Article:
What Is A Dark Pool?

Dark pools are in the news and on regulators’ minds. But what is a dark pool, how does it work, and most importantly, what are the risks?

Jun 28, 2014 at 10:00AM

Ripple
Flickr / JohnGoode.

You read the news, and there's all this talk of "dark pools." Well, what on earth is a dark pool?

Imagine you're a major Wall Street titan who everyone pays attention to, like Carl Icahn*.

You want to buy a significant minority stake in a company, and you're all ready to go: You have your valuation numbers, your target holding percentage, and an awesome action plan.  

So, how do you go about buying your shares? 

Well, you could buy them on an exchange. This comes with a risk, however: if anyone gets a whiff of what you're doing you could spark the Icahn Effect (where the price goes up because Carl Icahn is involved) -- meaning you suddenly end up paying a lot more. 

Alternatively, you could go to a dark pool and anonymously state your order and desired price. If another (also anonymous) institution or individual can fill it and wants to, you do. Easy peasy. You get your shares at the price you want, and the market doesn't go into hysterics and mess up your model. 

That, my friends, is the essence of the dark pool.

The Structure of a Dark Pool
Dark pools came into existence mainly for institutional investors wanting to go about their business quietly and without the potential price movement risks that come with buying and selling large blocks of stock. 

Mask

Flickr / afroboof.

Anonymity was a nice part of the deal, and it remains in place today. Trades are reported as over-the-counter transactions with a bare minimum of disclosure, unless legal or other requirements compel someone to share more. 

I know, I know, you're snoring. Seems weird but innocuous and kind of boring, right? 



So What's the Problem?
No one really cared about dark pools until they started gaining popularity, and their growth has been swift in the last few years. Today, these private exchanges are estimated to account for nearly 40% of all stock trades in the US, and the average trade size for the five largest dark pools is a minuscule 187 shares.

So, what started out as a specialty venue for large institutional trades is now... what, exactly? A lot of people to ask precisely this question, and the trouble is that it's difficult to get a handle on what's going on and whether dark pools are affecting the public markets as a whole.  

The key questions: Do dark pools diminish the transparency and validity of prices? Are they subject to manipulation and conflicts of interest? And finally, how does something like a dark pool square with the whole notion of a transparent public marketplace?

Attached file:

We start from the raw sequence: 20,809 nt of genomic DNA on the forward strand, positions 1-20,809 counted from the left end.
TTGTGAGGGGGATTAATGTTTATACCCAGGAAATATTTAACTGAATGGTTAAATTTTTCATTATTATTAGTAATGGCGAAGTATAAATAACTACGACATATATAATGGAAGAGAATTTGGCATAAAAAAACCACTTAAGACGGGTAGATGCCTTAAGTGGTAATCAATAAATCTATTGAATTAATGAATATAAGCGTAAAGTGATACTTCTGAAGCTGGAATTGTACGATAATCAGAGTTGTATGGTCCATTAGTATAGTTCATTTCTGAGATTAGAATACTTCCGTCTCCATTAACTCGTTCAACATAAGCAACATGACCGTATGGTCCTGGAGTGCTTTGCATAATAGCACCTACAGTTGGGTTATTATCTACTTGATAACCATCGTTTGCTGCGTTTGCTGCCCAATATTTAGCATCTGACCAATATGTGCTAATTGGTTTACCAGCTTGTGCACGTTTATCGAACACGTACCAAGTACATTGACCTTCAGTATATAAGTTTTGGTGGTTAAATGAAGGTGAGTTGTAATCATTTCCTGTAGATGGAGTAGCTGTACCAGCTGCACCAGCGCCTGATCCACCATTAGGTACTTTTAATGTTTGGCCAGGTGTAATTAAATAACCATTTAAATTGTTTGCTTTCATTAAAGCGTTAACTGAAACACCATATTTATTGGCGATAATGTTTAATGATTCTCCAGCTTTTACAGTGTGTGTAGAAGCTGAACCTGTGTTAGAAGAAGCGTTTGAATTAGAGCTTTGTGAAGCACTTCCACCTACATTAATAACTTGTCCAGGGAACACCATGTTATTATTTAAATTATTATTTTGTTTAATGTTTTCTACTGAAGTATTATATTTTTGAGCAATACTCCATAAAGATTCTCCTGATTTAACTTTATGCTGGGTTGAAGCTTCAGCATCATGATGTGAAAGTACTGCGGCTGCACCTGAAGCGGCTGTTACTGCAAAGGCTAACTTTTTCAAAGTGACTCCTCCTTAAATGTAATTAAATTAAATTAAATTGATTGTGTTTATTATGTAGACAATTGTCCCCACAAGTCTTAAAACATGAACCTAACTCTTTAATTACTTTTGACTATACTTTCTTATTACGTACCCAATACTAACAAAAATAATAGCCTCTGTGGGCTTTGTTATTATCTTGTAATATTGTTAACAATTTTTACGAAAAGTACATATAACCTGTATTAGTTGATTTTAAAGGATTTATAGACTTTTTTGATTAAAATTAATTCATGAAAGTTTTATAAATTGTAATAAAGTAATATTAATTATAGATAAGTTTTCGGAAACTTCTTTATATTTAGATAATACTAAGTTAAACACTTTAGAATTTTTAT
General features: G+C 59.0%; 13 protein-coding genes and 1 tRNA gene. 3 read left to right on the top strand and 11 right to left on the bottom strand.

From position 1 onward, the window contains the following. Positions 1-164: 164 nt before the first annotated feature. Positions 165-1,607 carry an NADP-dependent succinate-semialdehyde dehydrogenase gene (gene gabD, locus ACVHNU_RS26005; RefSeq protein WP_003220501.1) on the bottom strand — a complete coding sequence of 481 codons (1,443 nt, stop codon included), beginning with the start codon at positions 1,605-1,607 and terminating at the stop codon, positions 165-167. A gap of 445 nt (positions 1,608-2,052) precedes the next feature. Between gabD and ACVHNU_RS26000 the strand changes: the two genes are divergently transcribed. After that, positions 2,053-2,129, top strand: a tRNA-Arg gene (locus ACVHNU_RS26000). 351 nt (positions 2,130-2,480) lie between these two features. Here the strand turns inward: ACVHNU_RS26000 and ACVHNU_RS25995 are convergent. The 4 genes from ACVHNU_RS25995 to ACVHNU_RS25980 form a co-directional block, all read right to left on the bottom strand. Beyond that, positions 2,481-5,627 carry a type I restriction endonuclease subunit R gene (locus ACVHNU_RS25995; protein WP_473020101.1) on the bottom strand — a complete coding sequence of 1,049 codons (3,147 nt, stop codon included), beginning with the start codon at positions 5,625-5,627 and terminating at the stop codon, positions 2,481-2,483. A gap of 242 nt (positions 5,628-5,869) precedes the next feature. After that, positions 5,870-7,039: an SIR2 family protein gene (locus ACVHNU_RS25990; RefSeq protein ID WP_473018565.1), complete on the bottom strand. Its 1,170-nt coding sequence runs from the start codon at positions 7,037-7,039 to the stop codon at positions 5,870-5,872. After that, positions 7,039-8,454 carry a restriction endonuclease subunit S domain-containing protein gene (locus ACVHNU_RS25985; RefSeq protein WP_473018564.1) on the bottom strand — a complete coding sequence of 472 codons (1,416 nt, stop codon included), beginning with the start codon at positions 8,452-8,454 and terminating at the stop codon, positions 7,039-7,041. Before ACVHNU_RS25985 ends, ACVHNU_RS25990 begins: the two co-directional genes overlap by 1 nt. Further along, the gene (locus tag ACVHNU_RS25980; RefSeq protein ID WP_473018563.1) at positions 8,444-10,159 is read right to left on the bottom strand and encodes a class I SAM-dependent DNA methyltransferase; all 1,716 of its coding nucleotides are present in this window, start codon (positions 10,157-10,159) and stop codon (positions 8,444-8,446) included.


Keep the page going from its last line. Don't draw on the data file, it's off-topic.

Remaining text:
The Basic Conclusions on Pricing
Looking at the academic literature, we can pretty safely conclude that large block orders conducted in the dark don't affect the integrity of the public markets. 

It gets hazier when you start looking at all these smaller trades, which are obviously very common. Unfortunately, there isn't a definitive conclusion on the matter.

Dart

Flickr / 7 bits of truth

One paper from MIT, which models trading behavior, suggests that dark pools should improve price accuracy, but that this might not be the case depending on how traders act in real life. Another, which looked at trading data in Australia, found that low levels of dark pool trading improved price accuracy, but that high levels tended to diminish it.

In other words, we're still not sure. 

A relatively consistent finding, however, is that dark pools tend to segment the market into "informed" traders, who trade on timely information, and "uninformed" traders, who trade on everything else. The idea is that informed traders tend to favor public markets because they need to execute right now, while uninformed traders are attracted to dark pools because they don't. 

A possible result of market segmentation is that bid-ask spreads might widen on the public exchanges. Why? When market-makers deal with a higher proportion informed customers, they might have to widen their spreads in order to continue making a margin. This could lead to a loss of efficiency in the overall market, particularly on an exchange like NASDAQ, where spreads aren't standardized. Again, the evidence is still inconclusive, but there are indications that this could happen.

Is There Room for Manipulation? 
Another major area of concern, which both the SEC and New York Attorney General are knee-deep into, is the potential for manipulation and conflicts of interest.

Hacker

Flickr / Ivan Gomez David Arce.

In fact, the New York Attorney General just filed a lawsuit against Barclays for fraud related to its dark pool, and two years ago the SEC charged another dark pool with misusing participants' confidential information.

I'm sure more is on the way. 

There is increasing scrutiny on dark pools because their operators have insight into what's happening on their exchanges -- the kind of insight that might be very valuable to someone who, for example, wants to get ahead of a major block trade that might affect prices if it were public. 

Transparency: Philosophical Concept or Practical Necessity?
Many of the concerns raised about dark pools are rooted in the concept of transparency. Public markets are based on the idea that information should be, well, public, and that insiders shouldn't have a special advantage over everyone else. 

Magnifying

Flickr / Okko Pykko.

If dark pools harm the overall transparency of the market or profit from their "insider" status, it's an issue that regulators will continue to tackle aggressively. While we're still not 100% sure how much dark pools affect prices, there is certainly room for inefficiency and manipulation. With all the scrutiny, I'm sure we'll be seeing more and more about dark pools coming into the light.